Presidency, NASS reread three years of unruly ‘marriage’
Nigeria’s major opposition party, Peoples Democratic Party (PDP), yesterday, recorded another victory over the ruling All Progressives Congress (APC). It was a day that reminded citizens of similar developments that took place at the National Assembly three years ago.
Just as it happened on June 9, 2015, some lawmakers loyal to the APC leadership congregated in Nicon Hilton preparatory to taking advantage of the absence of Senate President Bukola Saraki and his deputy, Ike Ekweremadu.
While Saraki was expected to honour a police invitation for further discussions over the deadly Offa robbery that claimed many lives, it was also contrived that Ekweremadu should be talking to operatives of the Economic and Financial Crimes Commission (EFCC) concerning alleged abuse of office and money laundering.
In the anticipated chasm at the Senate plenary the loyal APC senators at Hilton were to arrive the upper legislative chamber and effect a change of leadership, declaring how nature abhors a vacuum. But that was not to be as Saraki, based on a tip-off, withdrew to the National Assembly complex, bided his time until time of plenary and took his seat.
On June 9, 2015 the Senate president had beaten the authorities to it by defying APC leaders’ plot to foist Senator Ahmed Lawan as the preferred candidate for the number one seat in the Red Chamber and as chairman of the bi-cameral National Assembly.
While the APC senators-elect convened at the International Conference Centre (ICC) for a meeting to hold a straw poll for the floor functionaries of the Senate and House of Representatives, Saraki, who had earlier driven himself to the Assembly complex, appropriated the goodwill of PDP lawmakers to emerge unopposed as the body’s president.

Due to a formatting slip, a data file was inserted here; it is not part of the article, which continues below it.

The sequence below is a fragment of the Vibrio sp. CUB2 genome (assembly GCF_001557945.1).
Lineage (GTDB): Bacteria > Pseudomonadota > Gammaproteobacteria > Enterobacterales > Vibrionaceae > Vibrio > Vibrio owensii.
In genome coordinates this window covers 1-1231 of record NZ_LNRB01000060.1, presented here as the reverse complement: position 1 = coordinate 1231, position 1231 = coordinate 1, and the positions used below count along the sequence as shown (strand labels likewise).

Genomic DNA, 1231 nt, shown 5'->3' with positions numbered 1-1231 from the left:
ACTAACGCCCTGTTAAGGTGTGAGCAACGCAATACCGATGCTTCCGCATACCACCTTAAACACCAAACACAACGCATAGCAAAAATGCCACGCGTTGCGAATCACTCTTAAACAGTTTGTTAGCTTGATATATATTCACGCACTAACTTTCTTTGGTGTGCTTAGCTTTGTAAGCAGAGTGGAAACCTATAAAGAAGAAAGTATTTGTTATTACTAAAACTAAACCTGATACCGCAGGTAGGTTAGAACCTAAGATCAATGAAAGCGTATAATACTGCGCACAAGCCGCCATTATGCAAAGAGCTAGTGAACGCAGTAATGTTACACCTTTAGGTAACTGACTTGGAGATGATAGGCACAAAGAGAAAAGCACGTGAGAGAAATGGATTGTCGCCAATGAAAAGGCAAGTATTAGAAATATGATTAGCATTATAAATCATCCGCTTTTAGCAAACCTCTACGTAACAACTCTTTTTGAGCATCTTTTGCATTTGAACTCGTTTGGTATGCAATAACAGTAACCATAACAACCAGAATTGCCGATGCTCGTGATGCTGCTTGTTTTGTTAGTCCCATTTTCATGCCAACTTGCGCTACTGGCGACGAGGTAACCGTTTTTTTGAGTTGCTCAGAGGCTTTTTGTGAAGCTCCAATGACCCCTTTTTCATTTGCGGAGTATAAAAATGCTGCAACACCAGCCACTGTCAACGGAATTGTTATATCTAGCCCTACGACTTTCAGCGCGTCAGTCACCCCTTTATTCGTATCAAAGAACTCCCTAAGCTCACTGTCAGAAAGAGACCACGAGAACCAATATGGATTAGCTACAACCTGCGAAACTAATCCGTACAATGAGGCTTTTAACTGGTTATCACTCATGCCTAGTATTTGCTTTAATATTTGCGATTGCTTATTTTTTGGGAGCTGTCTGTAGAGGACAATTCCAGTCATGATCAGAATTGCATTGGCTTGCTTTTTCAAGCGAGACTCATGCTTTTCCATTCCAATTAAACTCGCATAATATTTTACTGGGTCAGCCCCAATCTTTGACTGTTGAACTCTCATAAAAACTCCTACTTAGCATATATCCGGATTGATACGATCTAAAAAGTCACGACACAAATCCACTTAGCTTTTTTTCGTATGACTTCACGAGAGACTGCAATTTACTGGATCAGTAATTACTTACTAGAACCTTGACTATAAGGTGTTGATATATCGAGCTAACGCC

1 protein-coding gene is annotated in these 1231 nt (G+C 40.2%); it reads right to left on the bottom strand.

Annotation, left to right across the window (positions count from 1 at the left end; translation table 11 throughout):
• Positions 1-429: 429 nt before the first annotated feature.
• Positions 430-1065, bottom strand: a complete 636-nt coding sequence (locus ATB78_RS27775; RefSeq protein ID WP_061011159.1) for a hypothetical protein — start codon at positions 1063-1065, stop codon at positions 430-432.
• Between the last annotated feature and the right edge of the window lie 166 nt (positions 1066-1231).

Since that fortuitous elevation, the Senate president, who is a former governor of Kwara State, had been up against one plot or the other from the Presidency, a development that contributed to the below average performance of the APC administration.
Harvest of blames
Given what played out at the National Assembly, which pushed the ruling political grouping, APC, from majority to minority, it is obvious that President Muhammadu Buhari, the leader of the party and government, has a bigger share of the blames.
Shortly after the immediate past President Goodluck Jonathan, conceded victory in the 2015 election, attempts by a former governor of Lagos State, Ahmed Bola Tinubu, to sit down with the then President-elect, Buhari, could not fructify, mainly because of new power brokers that surrounded the new leader.
The first sign that Buhari has allowed himself as a hostage of new handlers, which were later to be identified by Nigerians as a cabal, was the botched meeting with legislators elected on the APC platform on June 9, 2015.